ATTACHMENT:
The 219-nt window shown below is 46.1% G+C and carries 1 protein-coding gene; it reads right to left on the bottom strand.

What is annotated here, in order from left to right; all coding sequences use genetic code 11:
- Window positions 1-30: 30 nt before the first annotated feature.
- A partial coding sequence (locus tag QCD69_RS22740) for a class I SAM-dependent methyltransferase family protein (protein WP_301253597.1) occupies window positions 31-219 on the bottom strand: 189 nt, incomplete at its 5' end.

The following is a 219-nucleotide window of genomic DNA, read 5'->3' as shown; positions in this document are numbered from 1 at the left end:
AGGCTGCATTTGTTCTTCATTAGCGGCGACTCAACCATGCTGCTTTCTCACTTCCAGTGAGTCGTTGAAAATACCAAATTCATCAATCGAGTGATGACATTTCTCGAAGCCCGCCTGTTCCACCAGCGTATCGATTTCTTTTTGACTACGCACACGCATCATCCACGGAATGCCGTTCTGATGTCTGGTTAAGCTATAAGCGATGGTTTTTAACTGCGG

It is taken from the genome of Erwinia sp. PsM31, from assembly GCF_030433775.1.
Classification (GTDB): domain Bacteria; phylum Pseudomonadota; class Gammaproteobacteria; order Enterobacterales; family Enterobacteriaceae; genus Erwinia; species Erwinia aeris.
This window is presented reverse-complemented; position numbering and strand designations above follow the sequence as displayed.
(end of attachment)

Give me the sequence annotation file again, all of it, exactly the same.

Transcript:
The 219-nt window shown below is 46.1% G+C and carries 1 protein-coding gene; it reads right to left on the bottom strand.

What is annotated here, in order from left to right; all coding sequences use genetic code 11:
- Window positions 1-30: 30 nt before the first annotated feature.
- A partial coding sequence (locus tag QCD69_RS22740) for a class I SAM-dependent methyltransferase family protein (protein WP_301253597.1) occupies window positions 31-219 on the bottom strand: 189 nt, incomplete at its 5' end.

The following is a 219-nucleotide window of genomic DNA, read 5'->3' as shown; positions in this document are numbered from 1 at the left end:
AGGCTGCATTTGTTCTTCATTAGCGGCGACTCAACCATGCTGCTTTCTCACTTCCAGTGAGTCGTTGAAAATACCAAATTCATCAATCGAGTGATGACATTTCTCGAAGCCCGCCTGTTCCACCAGCGTATCGATTTCTTTTTGACTACGCACACGCATCATCCACGGAATGCCGTTCTGATGTCTGGTTAAGCTATAAGCGATGGTTTTTAACTGCGG

It is taken from the genome of Erwinia sp. PsM31, from assembly GCF_030433775.1.
Classification (GTDB): domain Bacteria; phylum Pseudomonadota; class Gammaproteobacteria; order Enterobacterales; family Enterobacteriaceae; genus Erwinia; species Erwinia aeris.
This window is presented reverse-complemented; position numbering and strand designations above follow the sequence as displayed.